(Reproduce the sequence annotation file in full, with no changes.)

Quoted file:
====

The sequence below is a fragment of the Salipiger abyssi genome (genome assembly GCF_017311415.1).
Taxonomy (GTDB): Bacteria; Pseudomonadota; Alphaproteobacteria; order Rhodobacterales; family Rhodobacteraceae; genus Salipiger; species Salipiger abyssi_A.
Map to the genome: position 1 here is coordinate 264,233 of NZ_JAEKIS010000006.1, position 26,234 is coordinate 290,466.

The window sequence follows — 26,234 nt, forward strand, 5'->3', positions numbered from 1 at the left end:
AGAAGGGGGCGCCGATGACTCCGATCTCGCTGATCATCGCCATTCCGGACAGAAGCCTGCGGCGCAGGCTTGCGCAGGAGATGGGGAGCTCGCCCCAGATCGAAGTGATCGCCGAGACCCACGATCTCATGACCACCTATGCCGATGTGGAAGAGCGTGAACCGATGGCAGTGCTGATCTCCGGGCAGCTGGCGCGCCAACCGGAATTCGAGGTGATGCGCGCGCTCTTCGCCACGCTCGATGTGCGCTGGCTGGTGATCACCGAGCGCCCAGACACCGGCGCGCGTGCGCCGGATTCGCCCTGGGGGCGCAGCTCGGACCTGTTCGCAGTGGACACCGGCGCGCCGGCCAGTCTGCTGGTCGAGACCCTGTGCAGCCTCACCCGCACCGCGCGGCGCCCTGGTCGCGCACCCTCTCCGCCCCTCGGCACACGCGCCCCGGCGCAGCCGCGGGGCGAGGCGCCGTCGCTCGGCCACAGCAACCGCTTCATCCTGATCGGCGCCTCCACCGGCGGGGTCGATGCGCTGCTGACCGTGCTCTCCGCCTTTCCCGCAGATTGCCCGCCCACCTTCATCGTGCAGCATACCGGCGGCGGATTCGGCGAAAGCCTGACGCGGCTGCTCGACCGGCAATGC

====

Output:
The sequence below is a fragment of the Salipiger abyssi genome (genome assembly GCF_017311415.1).
Taxonomy (GTDB): Bacteria; Pseudomonadota; Alphaproteobacteria; order Rhodobacterales; family Rhodobacteraceae; genus Salipiger; species Salipiger abyssi_A.
Map to the genome: position 1 here is coordinate 264,233 of NZ_JAEKIS010000006.1, position 26,234 is coordinate 290,466.

The window sequence follows — 26,234 nt, forward strand, 5'->3', positions numbered from 1 at the left end:
AGAAGGGGGCGCCGATGACTCCGATCTCGCTGATCATCGCCATTCCGGACAGAAGCCTGCGGCGCAGGCTTGCGCAGGAGATGGGGAGCTCGCCCCAGATCGAAGTGATCGCCGAGACCCACGATCTCATGACCACCTATGCCGATGTGGAAGAGCGTGAACCGATGGCAGTGCTGATCTCCGGGCAGCTGGCGCGCCAACCGGAATTCGAGGTGATGCGCGCGCTCTTCGCCACGCTCGATGTGCGCTGGCTGGTGATCACCGAGCGCCCAGACACCGGCGCGCGTGCGCCGGATTCGCCCTGGGGGCGCAGCTCGGACCTGTTCGCAGTGGACACCGGCGCGCCGGCCAGTCTGCTGGTCGAGACCCTGTGCAGCCTCACCCGCACCGCGCGGCGCCCTGGTCGCGCACCCTCTCCGCCCCTCGGCACACGCGCCCCGGCGCAGCCGCGGGGCGAGGCGCCGTCGCTCGGCCACAGCAACCGCTTCATCCTGATCGGCGCCTCCACCGGCGGGGTCGATGCGCTGCTGACCGTGCTCTCCGCCTTTCCCGCAGATTGCCCGCCCACCTTCATCGTGCAGCATACCGGCGGCGGATTCGGCGAAAGCCTGACGCGGCTGCTCGACCGGCAATGC